Criminal Solicitation: Charges, Penalties, Defenses
UPDATED: June 19, 2018
It’s all about you. We want to help you make the right legal decisions.
We strive to help you make confident law decisions. Finding trusted and reliable legal advice should be easy. This doesn't influence our content. Our opinions are our own.
Criminal solicitation is the act of one person seeking out another person to engage in some criminal act. Even though solicitation charges have changed and evolved over the years, some of the basic concepts of a solicitation charge, defenses, and punishments are still part of many state solicitation statutes.
Criminal Solicitation Charges
Criminal solicitation does not require the actual completion of a physical act, whereas conspiracy and attempt offenses require the completion of some act to demonstrate a defendant’s intent or agreement. Criminal solicitation occurs when a defendant requests or induces another to engage in conduct that would constitute a felony. It’s one of the few offenses that punishes purely for speech, with no requirement of an overt act. However, the type of proof does tend to be more restricted.
A conviction for conspiracy cannot be based solely on the uncorroborated testimony of the person solicited. This rule was enacted to prevent someone from being convicted on a pure he said/she said scenario. Many states also limit the application of some solicitation charges to more serious level offenses like higher degree or first degree felonies (like murder). Others have made specific types of criminal solicitation such as the solicitation of prostitution or of minors their own offense.
Defenses to Criminal Solicitation
Defenses to a criminal solicitation charge will vary by state. Most states will set out what will and will not be allowed to be claimed as a defense. For example, a defendant can be charged with criminal solicitation even if the person who was solicited was never charged with an offense. If a person decided to offer money to a prostitute in exchange for sexual activity, then he could be charged with solicitation of prostitution, even if the prostitute was never charged.
A defendant can also be charged with criminal solicitation even if the other person was legally incapable of understanding the request. For example, if a defendant asks his fifteen year old son to sell drugs, the defendant can be charged with conspiracy to commit the offense even though the teenager was not legally able to enter into the agreement. Most defense theories or strategies will focus on the core elements of the criminal solicitation statutes. If a defendant can show that no request was ever made, they can overcome a conspiracy charge. Another defensive strategy is to attack the quality of corroboration presented by the state. If the testimony of the solicited person is not sufficiently corroborated, then the conviction cannot be upheld on appeal. Essentially, this means proving that the state's witness is not credible or is misrepresenting facts.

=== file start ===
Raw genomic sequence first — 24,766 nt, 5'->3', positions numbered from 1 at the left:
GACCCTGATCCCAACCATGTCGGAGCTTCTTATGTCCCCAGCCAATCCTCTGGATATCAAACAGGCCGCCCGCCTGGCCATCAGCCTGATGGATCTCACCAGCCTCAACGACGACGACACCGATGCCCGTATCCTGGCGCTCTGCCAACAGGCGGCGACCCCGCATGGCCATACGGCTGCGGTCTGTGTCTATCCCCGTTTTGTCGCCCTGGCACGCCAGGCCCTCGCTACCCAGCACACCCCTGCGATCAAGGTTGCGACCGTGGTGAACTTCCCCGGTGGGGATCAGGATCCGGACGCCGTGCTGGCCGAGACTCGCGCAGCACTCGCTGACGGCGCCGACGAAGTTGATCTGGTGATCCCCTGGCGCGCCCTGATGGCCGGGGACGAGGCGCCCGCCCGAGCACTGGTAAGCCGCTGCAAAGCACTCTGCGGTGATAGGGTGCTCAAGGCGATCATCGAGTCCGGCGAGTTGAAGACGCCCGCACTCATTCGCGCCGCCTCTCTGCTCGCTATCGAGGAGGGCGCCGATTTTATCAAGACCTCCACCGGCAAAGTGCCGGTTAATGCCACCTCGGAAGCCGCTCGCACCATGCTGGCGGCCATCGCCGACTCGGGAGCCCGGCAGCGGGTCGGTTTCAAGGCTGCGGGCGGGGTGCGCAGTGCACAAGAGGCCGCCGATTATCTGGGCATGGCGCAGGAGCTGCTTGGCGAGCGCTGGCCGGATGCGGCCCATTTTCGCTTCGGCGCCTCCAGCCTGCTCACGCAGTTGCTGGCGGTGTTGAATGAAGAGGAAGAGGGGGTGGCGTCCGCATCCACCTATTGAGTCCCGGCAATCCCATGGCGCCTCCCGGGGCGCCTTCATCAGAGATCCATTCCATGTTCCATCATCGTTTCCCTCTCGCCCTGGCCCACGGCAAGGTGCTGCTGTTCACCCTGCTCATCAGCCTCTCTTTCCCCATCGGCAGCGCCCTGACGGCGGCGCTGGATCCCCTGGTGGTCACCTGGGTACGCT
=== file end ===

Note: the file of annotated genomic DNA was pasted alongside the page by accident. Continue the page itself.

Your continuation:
Criminal Solicitation Penalties
Because criminal solicitation is not a completed offense, it is generally punished slightly less than an actual completed offense, usually a degree lower. So if a defendant would face a first degree punishment range for the completed offense of murder, then solicitation of murder would be one degree lower. In cases of murder, if a defendant could have faced the death penalty for a completed offense of murder, then the penalty for solicitation is simply mitigated to exclude the death penalty option—but the defendant could still face up to life in prison for the solicitation of a murder.
The exception to this rule is when a state has enacted a very specific criminal solicitation statute. For example, soliciting prostitution is considered a completed offense in some states. If a state has a specific solicitation statute (like the prohibition on soliciting minors sexually) and a general criminal solicitation statute (for all other offenses), then the punishment range for the more specific solicitation offense will control. Regardless of which punishment range is used, defendants can face many of the same collateral consequences of the completed charge.
If a defendant is convicted of online solicitation, they may still be required to register as a sex offender, regardless of whether or not they had any physical contact with the child. Considering that many of the penalties associated with a solicitation charge are the same as a completed offense, many defendants wonder why they should negotiate for the lesser charge. Many defendants actually benefit by pleading to a lesser charge, even beyond the reduced sentence, because of sentencing guidelines.
Many states now utilize sentencing guidelines similar to federal sentencing guidelines when assessing punishment. If a defendant is later charged with another felony offense, then they will be punished more harshly if they had violent crime convictions on their records. However, some states do not classify solicitation charges as violent offenses, even when the completed offense would be. Because this advantage is very state specific, a defendant should consult with a criminal attorney in their jurisdiction.